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  December 25, 2008 Issue                                       

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Chestnut Hill Local
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©2007 The Chestnut Hill Local

CHCA board cuts pay for Local’s display ad team

The Chestnut Hill Community Association Board of Directors voted Dec. 18 to cut compensation for the Chestnut Hill Local’s two-person display advertising department by at least $36,000.

The vote ended a nearly two-hour discussion about the Local’s financial health, spurred by CHCA treasurer Mark Keintz’s assessment that the paper had “serious” budgetary problems that needed to be fixed.

Citing an audited draft copy of a joint financial statement for the Local and the CHCA, Keintz said the Local needed to take immediate action to address nearly $90,000 in debt, owed to National Penn Bank and the Chestnut Hill Community Fund. Only then, he said, could the board justify hiring a publisher to manage the paper’s financial affairs, as Local staffers have requested.

Keintz noted that the Local’s cash income was $25,000 higher in 2008 than 2007, but he said that revenue figures were misleading because of an error in the Local’s accounting software. He said that there was a difference of almost $50,000 between the Local’s software and secondary software used by the CHCA, and that difference would reduce the Local’s income substantially when taken into account.

The Local’s ad revenues were down $53,000 from last year, Keintz said, adding that the paper’s financial position would be much worse if the CHCA hadn’t stopped paying into the Local’s retirement fund.

“We’re above budget,” Keintz said, “but our budget is a low hurdle.”

Keintz said he was in a bind because the Local would be unable to borrow money if a cash flow crisis were to arise. Furthermore, Keintz said the auditors needed him to prove that the CHCA and the Local, a joint legal entity, were a “going concern for the foreseeable future.”

Local Editor Pete Mazzaccaro said the Local’s subsidies to the CHCA should be factored in — $15,000 in free advertising and $15,000 in salary contributions to CHCA employees — but Keintz denied the significance of the subsidies. He said that the Local was the problem, not the CHCA.

Joe LaPera, an auditor with St. Clair CPA Solutions in Conshohocken, confirmed that the CHCA’s revenues were misleading, though. A $40,000 gift to the Chestnut Hill Community Fund has been earmarked for CHCA employee pay for the past three years.

In the audited statement, $75,333 in CHCA revenues is listed as “management fee and shared expense.” That line, consisting of subsidies from the Local and the anonymous gift giver, accounts for almost one-third of the CHCA’s total yearly revenues. By comparison, the CHCA made only $47,130 in yearly dues.

Even so, Keintz said that the CHCA must take action at the Local.  Keintz and Rob Remus, both members of a CHCA ad hoc committee established to recommend solutions to the Local’s cash flow issues, presented a plan that they said would put the Local in a better financial position.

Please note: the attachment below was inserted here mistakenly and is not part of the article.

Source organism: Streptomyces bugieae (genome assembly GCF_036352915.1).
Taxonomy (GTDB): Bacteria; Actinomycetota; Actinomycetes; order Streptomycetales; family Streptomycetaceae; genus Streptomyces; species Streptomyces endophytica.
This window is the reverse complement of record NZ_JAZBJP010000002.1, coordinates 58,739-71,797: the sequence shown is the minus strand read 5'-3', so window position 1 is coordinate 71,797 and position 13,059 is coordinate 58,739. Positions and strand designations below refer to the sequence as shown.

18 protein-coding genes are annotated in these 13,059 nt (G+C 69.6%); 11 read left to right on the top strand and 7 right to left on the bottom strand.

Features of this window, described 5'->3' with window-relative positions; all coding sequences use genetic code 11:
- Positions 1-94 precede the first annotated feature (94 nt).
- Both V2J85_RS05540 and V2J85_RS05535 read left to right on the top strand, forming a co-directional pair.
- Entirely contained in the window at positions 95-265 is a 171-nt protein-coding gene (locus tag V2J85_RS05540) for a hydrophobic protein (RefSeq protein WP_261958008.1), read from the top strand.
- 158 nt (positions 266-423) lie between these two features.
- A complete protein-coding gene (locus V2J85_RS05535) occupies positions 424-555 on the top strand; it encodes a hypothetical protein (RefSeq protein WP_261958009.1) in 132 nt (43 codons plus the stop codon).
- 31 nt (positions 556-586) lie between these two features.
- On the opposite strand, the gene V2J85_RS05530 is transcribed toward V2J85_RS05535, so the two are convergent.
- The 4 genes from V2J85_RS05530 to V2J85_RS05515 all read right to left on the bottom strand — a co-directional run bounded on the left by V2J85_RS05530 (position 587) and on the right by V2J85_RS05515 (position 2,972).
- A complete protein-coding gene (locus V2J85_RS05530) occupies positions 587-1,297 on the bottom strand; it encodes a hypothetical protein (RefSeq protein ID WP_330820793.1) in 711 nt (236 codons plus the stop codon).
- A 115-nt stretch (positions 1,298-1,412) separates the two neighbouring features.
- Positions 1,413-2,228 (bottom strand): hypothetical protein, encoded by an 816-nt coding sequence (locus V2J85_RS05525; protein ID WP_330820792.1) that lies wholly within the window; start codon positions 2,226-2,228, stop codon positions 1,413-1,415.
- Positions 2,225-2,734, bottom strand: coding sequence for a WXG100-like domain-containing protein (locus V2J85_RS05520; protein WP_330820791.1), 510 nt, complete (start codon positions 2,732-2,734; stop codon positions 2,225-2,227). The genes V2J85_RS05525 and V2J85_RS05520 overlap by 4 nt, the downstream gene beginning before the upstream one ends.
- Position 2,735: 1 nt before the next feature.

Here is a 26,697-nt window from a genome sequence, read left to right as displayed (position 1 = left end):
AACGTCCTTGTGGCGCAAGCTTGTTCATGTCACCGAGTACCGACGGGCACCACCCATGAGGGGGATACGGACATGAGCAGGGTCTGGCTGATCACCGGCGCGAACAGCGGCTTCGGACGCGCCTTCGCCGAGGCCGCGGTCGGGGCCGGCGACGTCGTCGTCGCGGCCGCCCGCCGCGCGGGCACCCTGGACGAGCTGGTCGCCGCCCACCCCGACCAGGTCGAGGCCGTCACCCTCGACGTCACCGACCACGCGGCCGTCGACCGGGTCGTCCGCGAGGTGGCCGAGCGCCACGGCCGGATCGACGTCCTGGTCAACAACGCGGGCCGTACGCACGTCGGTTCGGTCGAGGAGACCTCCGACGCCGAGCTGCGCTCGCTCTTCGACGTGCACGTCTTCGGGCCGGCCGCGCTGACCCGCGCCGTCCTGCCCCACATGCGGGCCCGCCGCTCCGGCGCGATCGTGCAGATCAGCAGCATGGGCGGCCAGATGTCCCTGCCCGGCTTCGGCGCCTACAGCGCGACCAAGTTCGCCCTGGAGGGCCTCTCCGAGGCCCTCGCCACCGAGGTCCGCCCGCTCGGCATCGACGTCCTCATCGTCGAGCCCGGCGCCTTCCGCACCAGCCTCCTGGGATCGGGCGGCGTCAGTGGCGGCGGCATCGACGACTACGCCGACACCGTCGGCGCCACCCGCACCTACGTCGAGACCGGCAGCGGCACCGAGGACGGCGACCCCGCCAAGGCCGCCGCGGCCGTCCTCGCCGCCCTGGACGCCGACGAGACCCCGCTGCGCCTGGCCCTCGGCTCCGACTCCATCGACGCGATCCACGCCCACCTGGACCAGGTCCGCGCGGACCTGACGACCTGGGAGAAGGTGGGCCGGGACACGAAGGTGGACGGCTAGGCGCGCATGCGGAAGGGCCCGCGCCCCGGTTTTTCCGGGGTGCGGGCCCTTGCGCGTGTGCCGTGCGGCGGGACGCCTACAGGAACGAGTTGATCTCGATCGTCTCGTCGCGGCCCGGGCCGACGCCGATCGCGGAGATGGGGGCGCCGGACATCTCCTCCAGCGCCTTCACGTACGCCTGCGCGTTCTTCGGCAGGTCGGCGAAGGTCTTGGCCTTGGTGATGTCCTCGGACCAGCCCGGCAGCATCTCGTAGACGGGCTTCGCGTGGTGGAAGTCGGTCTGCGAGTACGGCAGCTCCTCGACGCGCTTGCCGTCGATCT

The most significant proposal in their plan dealt with display advertising commissions. Both Remus and Keintz have said that there is a “perverse” compensation plan in place at the Local, where display-advertising representatives earn 17.5 percent commission. Of the 20 newspapers included in their study, none offered more than 12 percent commission.

Remus, the ad hoc committee chair, did not name the newspapers the committee studied. The committee’s report consisted of a PowerPoint presentation with limited source citation.

The Local had distributed an exhaustively documented study of its own to the board before the meeting, showing that independent newspapers—weeklies especially—are more likely to survive an economic downturn than their corporate-owned peers. That study called for a 15 percent commission rate, which would have reduced the sales staff’s pay by 15 percent.

The report also suggested that the Local could earn $80,000 in new revenues from online display advertising if the paper had a dedicated Web editor to constantly update content on the Local’s Web site.

Remus and Keintz have both acknowledged the high quality of the Local’s research, but they still said it was necessary to reduce the display advertising department’s compensation to bring it “in line with the industry” and to shore up the Local’s financials.

Under the new compensation structure, proposed by the committee and approved by the board, the Local’s display-advertising sellers will receive a base salary and earn a commission based on a three-tiered rate (6.5 percent for hitting a sales goal, 8 percent for exceeding the goal by 110 percent and 5 percent when a sales goal is not met).

In related news, a new ad hoc committee was established to oversee the proposal’s implementation, including the search for a publisher. Pat Moran will chair the committee, whose members will include Dina Hitchcock, Jane Piotrowski, Mike Hickey, Keintz and Mazzaccaro.